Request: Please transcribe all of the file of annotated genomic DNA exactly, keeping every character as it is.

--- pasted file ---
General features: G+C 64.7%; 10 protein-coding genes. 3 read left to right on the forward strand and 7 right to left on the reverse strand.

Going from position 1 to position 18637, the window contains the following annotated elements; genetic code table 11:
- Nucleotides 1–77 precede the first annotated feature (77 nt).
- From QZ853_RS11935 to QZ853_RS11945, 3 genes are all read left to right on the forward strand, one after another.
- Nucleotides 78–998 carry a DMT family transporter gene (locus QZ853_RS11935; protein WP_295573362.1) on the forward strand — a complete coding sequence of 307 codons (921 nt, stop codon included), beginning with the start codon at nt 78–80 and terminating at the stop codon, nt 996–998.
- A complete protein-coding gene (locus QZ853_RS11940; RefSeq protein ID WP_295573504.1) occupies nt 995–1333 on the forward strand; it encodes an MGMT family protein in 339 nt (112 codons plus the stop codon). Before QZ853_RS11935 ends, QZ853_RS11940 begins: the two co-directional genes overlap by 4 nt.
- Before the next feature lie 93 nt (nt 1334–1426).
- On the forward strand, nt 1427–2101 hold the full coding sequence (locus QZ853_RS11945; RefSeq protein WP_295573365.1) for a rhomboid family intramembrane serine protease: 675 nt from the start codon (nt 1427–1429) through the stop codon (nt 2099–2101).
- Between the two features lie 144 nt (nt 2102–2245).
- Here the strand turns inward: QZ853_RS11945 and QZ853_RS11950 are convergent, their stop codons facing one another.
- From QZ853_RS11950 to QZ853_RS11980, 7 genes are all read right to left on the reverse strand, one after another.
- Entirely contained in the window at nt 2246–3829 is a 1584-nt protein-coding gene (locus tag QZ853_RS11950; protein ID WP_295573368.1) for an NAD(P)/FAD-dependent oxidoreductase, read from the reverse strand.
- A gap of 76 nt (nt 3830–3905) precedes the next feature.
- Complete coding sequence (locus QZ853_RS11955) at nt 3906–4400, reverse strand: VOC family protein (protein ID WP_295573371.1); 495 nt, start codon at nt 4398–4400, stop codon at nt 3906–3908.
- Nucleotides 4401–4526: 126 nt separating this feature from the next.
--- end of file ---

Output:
General features: G+C 64.7%; 10 protein-coding genes. 3 read left to right on the forward strand and 7 right to left on the reverse strand.

Going from position 1 to position 18637, the window contains the following annotated elements; genetic code table 11:
- Nucleotides 1–77 precede the first annotated feature (77 nt).
- From QZ853_RS11935 to QZ853_RS11945, 3 genes are all read left to right on the forward strand, one after another.
- Nucleotides 78–998 carry a DMT family transporter gene (locus QZ853_RS11935; protein WP_295573362.1) on the forward strand — a complete coding sequence of 307 codons (921 nt, stop codon included), beginning with the start codon at nt 78–80 and terminating at the stop codon, nt 996–998.
- A complete protein-coding gene (locus QZ853_RS11940; RefSeq protein ID WP_295573504.1) occupies nt 995–1333 on the forward strand; it encodes an MGMT family protein in 339 nt (112 codons plus the stop codon). Before QZ853_RS11935 ends, QZ853_RS11940 begins: the two co-directional genes overlap by 4 nt.
- Before the next feature lie 93 nt (nt 1334–1426).
- On the forward strand, nt 1427–2101 hold the full coding sequence (locus QZ853_RS11945; RefSeq protein WP_295573365.1) for a rhomboid family intramembrane serine protease: 675 nt from the start codon (nt 1427–1429) through the stop codon (nt 2099–2101).
- Between the two features lie 144 nt (nt 2102–2245).
- Here the strand turns inward: QZ853_RS11945 and QZ853_RS11950 are convergent, their stop codons facing one another.
- From QZ853_RS11950 to QZ853_RS11980, 7 genes are all read right to left on the reverse strand, one after another.
- Entirely contained in the window at nt 2246–3829 is a 1584-nt protein-coding gene (locus tag QZ853_RS11950; protein ID WP_295573368.1) for an NAD(P)/FAD-dependent oxidoreductase, read from the reverse strand.
- A gap of 76 nt (nt 3830–3905) precedes the next feature.
- Complete coding sequence (locus QZ853_RS11955) at nt 3906–4400, reverse strand: VOC family protein (protein ID WP_295573371.1); 495 nt, start codon at nt 4398–4400, stop codon at nt 3906–3908.
- Nucleotides 4401–4526: 126 nt separating this feature from the next.